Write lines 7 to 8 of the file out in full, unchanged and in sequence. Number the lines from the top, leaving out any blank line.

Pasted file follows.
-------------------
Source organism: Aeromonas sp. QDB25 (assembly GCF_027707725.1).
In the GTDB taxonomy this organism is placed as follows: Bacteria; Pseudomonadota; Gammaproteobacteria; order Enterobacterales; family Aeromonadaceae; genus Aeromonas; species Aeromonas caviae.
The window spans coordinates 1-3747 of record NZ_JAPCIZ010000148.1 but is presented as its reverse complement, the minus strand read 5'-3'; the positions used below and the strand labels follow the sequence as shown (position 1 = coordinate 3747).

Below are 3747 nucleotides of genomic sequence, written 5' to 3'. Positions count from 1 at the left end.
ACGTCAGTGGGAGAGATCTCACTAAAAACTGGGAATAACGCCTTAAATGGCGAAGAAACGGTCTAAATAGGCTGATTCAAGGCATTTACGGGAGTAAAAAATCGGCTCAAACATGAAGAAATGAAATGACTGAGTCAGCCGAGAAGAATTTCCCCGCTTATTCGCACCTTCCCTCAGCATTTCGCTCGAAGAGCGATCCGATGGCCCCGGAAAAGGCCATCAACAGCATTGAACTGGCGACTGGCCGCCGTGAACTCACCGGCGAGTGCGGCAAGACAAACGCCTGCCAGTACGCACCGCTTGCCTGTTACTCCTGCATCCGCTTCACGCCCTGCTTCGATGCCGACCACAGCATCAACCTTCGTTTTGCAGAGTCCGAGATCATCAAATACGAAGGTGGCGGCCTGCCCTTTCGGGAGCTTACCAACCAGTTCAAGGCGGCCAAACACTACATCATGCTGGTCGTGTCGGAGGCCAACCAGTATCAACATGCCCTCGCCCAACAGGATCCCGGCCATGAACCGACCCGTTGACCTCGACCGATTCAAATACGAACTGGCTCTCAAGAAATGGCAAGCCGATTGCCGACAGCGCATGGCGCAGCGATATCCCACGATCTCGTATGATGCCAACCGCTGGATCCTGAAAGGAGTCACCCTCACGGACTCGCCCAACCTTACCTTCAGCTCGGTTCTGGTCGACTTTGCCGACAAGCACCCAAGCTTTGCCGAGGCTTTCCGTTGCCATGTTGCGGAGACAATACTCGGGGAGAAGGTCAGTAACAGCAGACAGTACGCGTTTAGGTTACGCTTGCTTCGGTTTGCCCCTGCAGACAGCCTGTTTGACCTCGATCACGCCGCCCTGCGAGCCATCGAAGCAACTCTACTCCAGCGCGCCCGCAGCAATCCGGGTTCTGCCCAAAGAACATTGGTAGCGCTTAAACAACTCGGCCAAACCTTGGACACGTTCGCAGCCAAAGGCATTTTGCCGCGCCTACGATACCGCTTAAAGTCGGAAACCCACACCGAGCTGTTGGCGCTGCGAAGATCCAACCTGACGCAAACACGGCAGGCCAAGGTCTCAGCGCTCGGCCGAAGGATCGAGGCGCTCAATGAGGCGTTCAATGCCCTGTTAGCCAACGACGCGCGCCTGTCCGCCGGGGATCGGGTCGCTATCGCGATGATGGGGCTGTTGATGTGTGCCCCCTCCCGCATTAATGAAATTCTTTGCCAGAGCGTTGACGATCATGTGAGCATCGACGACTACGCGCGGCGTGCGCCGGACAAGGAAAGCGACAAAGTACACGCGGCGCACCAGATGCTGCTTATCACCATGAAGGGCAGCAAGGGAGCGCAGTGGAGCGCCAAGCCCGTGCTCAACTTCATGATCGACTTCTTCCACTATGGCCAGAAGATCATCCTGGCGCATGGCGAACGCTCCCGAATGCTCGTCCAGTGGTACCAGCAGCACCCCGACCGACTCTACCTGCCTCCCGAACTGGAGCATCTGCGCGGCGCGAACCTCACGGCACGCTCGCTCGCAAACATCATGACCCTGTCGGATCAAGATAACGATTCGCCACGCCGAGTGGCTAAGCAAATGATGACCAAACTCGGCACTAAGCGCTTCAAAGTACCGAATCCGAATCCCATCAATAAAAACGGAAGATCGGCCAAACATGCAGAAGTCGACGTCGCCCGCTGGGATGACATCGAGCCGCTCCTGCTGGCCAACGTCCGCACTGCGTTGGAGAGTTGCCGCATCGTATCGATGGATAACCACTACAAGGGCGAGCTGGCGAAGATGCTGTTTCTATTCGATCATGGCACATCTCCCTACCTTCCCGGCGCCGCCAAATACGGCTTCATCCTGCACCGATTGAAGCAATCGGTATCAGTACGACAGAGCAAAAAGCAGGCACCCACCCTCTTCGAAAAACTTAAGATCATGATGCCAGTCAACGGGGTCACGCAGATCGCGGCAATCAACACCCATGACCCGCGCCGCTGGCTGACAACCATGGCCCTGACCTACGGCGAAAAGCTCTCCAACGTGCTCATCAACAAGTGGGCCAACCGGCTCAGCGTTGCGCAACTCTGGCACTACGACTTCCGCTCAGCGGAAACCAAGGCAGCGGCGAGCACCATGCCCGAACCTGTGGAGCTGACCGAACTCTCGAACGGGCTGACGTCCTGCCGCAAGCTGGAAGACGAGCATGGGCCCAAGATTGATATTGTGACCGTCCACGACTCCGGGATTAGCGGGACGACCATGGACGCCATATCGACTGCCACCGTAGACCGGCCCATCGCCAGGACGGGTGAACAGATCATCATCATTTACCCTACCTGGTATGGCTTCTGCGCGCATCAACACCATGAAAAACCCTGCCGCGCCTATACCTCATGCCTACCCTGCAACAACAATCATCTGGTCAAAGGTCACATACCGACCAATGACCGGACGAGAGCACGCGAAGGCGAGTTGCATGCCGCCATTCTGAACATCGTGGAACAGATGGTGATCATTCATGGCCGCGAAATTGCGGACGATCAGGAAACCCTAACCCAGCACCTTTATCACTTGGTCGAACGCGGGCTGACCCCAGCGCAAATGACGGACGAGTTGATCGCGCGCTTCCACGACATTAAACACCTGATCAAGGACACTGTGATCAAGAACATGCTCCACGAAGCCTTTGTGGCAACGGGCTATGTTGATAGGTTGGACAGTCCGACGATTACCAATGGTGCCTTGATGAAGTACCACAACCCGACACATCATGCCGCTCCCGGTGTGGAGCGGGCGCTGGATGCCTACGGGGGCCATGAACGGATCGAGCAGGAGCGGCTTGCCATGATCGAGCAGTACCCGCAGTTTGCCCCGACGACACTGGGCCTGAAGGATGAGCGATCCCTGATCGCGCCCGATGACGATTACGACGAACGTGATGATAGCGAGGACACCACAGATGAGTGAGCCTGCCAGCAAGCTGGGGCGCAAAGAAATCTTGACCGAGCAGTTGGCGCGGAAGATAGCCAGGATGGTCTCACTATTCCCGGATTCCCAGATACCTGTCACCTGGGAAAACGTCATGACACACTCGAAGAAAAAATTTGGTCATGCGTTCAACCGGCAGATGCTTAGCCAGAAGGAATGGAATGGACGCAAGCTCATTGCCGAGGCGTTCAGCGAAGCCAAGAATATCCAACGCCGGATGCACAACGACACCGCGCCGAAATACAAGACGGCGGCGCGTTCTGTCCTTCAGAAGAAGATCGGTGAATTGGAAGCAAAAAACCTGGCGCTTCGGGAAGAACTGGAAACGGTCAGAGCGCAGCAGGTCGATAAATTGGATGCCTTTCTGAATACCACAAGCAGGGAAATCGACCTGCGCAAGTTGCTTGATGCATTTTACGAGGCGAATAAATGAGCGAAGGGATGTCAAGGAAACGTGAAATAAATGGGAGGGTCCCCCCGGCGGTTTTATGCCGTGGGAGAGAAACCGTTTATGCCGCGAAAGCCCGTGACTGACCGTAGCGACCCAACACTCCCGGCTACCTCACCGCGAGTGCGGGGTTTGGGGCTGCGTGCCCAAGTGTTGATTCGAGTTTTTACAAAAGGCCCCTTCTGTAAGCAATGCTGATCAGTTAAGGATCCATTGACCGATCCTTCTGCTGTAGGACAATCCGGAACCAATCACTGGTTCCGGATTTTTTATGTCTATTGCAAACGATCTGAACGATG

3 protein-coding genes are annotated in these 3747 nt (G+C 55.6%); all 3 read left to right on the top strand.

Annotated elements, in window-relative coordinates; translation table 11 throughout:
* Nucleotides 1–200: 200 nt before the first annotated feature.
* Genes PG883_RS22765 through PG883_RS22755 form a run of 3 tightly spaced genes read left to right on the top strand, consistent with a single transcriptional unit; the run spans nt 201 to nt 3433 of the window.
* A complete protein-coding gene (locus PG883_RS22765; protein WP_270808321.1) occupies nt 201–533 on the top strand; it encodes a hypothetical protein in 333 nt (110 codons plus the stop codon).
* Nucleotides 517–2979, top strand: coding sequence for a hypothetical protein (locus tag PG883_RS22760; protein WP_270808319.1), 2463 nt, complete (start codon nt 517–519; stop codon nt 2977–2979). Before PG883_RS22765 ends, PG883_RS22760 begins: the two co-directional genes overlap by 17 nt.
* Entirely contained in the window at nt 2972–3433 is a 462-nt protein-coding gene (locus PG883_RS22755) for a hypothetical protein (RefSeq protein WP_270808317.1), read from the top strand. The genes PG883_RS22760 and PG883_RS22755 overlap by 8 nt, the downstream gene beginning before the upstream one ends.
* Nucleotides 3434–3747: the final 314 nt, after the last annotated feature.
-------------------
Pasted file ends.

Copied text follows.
Annotated elements, in window-relative coordinates; translation table 11 throughout:
* Nucleotides 1–200: 200 nt before the first annotated feature.